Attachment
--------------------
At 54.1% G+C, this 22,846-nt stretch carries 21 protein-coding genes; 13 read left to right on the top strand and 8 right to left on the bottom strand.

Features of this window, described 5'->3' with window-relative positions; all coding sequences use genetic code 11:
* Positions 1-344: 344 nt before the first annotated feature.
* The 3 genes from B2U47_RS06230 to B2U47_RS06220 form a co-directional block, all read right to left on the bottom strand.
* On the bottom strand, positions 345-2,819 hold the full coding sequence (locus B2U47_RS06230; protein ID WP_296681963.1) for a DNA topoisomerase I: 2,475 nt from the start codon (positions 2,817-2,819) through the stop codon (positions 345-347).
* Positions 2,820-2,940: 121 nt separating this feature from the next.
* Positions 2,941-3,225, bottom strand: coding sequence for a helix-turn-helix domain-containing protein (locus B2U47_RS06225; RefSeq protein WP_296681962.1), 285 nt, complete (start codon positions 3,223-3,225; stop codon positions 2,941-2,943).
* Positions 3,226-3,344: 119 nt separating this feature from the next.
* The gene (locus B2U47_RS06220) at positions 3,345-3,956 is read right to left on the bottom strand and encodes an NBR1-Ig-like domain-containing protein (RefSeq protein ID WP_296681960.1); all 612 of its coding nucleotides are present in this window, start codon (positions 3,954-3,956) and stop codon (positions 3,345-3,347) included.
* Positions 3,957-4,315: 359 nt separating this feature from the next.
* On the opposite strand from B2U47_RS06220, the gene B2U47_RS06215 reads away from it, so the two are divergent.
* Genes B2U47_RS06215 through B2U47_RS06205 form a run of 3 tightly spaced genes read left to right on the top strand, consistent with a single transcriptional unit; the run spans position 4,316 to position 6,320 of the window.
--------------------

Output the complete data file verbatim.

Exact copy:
At 54.1% G+C, this 22,846-nt stretch carries 21 protein-coding genes; 13 read left to right on the top strand and 8 right to left on the bottom strand.

Features of this window, described 5'->3' with window-relative positions; all coding sequences use genetic code 11:
* Positions 1-344: 344 nt before the first annotated feature.
* The 3 genes from B2U47_RS06230 to B2U47_RS06220 form a co-directional block, all read right to left on the bottom strand.
* On the bottom strand, positions 345-2,819 hold the full coding sequence (locus B2U47_RS06230; protein ID WP_296681963.1) for a DNA topoisomerase I: 2,475 nt from the start codon (positions 2,817-2,819) through the stop codon (positions 345-347).
* Positions 2,820-2,940: 121 nt separating this feature from the next.
* Positions 2,941-3,225, bottom strand: coding sequence for a helix-turn-helix domain-containing protein (locus B2U47_RS06225; RefSeq protein WP_296681962.1), 285 nt, complete (start codon positions 3,223-3,225; stop codon positions 2,941-2,943).
* Positions 3,226-3,344: 119 nt separating this feature from the next.
* The gene (locus B2U47_RS06220) at positions 3,345-3,956 is read right to left on the bottom strand and encodes an NBR1-Ig-like domain-containing protein (RefSeq protein ID WP_296681960.1); all 612 of its coding nucleotides are present in this window, start codon (positions 3,954-3,956) and stop codon (positions 3,345-3,347) included.
* Positions 3,957-4,315: 359 nt separating this feature from the next.
* On the opposite strand from B2U47_RS06220, the gene B2U47_RS06215 reads away from it, so the two are divergent.
* Genes B2U47_RS06215 through B2U47_RS06205 form a run of 3 tightly spaced genes read left to right on the top strand, consistent with a single transcriptional unit; the run spans position 4,316 to position 6,320 of the window.